Sharks are scary. The apex predators of the ocean, they have giant mouths with rows of pointed teeth, they can grow to a great size, and they never stop moving. And yet, according to the National Oceanic and Atmospheric Administration (NOAA), more people are killed by electrocution by Christmas lights than by shark attacks. (source) So our fear of sharks isn’t rational, it’s cultural. Artists, take note: If fear is what you’re going for, put a shark on it.
Damien Hirst made one of the most iconic pieces of art in the last 30 years by suspending a 14-foot tiger shark in a tank of formaldehyde and calling it The Physical Impossibility of Death in the Mind of Someone Living. The New York Times called Hirst’s shark “simultaneously life and death incarnate” – motionless, obviously dead, but still a threatening, menacing presence.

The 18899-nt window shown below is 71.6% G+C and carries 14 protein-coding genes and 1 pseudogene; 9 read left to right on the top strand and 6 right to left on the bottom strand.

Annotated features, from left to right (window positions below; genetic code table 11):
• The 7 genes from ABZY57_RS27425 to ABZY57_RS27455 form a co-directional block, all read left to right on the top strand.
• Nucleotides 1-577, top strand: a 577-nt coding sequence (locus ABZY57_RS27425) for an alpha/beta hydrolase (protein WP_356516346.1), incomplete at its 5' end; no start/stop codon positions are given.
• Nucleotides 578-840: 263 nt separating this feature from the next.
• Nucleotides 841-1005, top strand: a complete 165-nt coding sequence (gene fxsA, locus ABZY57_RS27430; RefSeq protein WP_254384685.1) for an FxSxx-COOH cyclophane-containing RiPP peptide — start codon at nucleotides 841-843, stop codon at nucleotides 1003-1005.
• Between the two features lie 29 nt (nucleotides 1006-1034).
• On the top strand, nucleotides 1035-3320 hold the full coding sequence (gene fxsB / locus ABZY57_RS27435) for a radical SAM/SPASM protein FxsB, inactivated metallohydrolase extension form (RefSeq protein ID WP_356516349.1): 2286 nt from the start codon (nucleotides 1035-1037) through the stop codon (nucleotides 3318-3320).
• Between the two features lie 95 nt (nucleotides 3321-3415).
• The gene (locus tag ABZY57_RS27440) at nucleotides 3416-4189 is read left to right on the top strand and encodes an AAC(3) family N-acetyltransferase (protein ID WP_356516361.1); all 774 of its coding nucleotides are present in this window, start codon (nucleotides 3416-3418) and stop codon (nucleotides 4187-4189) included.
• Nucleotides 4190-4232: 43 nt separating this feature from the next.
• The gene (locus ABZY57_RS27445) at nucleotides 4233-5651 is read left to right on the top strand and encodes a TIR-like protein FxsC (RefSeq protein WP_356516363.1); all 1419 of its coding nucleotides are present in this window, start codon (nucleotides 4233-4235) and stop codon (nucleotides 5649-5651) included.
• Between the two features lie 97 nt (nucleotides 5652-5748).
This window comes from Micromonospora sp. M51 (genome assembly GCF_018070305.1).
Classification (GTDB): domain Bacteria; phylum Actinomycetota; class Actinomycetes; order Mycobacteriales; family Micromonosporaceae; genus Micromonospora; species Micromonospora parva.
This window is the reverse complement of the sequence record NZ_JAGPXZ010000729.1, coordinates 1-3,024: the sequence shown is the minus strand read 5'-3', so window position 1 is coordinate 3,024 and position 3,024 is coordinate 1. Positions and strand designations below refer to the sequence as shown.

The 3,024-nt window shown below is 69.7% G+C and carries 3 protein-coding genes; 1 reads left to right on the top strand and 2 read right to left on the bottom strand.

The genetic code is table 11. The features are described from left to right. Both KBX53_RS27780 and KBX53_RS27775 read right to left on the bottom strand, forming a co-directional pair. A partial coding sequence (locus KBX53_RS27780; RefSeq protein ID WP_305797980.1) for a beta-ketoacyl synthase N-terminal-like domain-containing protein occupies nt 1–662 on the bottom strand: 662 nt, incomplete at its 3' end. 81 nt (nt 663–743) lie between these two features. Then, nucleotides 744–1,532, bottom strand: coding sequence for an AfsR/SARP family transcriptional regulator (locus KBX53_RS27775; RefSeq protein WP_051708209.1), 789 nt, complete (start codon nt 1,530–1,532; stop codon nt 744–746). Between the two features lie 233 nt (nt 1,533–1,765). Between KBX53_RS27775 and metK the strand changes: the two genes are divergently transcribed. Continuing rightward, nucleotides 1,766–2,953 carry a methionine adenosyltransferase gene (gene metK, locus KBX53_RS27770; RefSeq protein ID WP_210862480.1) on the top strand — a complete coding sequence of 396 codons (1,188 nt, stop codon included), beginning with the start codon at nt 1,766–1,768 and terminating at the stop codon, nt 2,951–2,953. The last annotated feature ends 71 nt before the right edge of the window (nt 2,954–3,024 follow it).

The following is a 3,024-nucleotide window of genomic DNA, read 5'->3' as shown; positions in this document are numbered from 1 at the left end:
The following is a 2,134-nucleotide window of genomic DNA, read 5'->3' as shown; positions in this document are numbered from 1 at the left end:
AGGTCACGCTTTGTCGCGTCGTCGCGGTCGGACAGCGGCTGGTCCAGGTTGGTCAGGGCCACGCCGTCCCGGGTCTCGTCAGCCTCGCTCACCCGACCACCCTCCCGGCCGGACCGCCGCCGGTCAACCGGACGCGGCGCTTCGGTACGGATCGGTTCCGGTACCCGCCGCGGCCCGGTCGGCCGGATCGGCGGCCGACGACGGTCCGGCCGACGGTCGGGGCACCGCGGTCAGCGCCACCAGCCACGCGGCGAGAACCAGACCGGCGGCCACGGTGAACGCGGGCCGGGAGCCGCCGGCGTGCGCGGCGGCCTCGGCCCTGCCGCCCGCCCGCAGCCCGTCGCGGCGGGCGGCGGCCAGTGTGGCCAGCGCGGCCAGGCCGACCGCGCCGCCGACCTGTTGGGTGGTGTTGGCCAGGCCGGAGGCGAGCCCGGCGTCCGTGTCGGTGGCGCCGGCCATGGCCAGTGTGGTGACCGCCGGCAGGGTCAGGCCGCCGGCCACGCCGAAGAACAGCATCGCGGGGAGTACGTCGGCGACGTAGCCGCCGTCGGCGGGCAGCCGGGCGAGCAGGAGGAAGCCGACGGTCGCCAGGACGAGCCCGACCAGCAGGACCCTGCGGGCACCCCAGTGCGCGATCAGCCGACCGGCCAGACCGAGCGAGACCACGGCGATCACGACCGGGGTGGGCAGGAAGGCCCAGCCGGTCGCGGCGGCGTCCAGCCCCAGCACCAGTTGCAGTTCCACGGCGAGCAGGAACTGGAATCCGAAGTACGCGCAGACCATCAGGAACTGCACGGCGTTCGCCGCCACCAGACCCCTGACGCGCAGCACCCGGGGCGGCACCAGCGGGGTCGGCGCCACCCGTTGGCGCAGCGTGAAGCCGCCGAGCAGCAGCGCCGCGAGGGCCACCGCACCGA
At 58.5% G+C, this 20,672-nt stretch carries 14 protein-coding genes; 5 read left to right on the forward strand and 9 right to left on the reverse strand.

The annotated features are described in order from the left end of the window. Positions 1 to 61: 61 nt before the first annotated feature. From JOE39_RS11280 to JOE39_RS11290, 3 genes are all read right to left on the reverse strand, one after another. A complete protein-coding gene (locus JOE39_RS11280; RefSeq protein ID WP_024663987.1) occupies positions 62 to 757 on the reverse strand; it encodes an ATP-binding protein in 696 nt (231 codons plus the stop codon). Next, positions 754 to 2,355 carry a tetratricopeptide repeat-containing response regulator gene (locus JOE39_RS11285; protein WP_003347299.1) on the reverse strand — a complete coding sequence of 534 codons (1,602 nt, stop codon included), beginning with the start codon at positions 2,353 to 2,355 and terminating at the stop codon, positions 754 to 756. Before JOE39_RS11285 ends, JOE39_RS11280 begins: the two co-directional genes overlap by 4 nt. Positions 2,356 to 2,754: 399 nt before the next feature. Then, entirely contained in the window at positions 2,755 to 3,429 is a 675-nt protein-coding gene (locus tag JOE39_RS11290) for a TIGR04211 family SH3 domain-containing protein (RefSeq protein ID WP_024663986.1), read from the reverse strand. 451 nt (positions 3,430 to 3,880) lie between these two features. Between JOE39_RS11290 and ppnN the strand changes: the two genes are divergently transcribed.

Hirst’s real shark (the original fish eventually decayed and was replaced in 2006) has its mouth open to display those cruel teeth. In contrast, French artist Xavier Veilhan creates sharks out of steel sheets folded like origami, taking away all but the scale and the familiar silhouette of the predator. They’re still scary. This could be the perfect piece of art for the lobby of a hedge fund.
In Cape Town, South Africa, artist Ralph Borland has recently created an installation of “ghost sharks” alluding to the fact that the area was under water centuries earlier. Borland’s sharks are even more stripped-down than Veilhan’s, only skeletons with fins, but they are equipped with sensors that make them move in response to people passing by. The sight of a shark sculpture “coming to life” might entrance some onlookers, for others, it might just be enough to scare them off that square forever.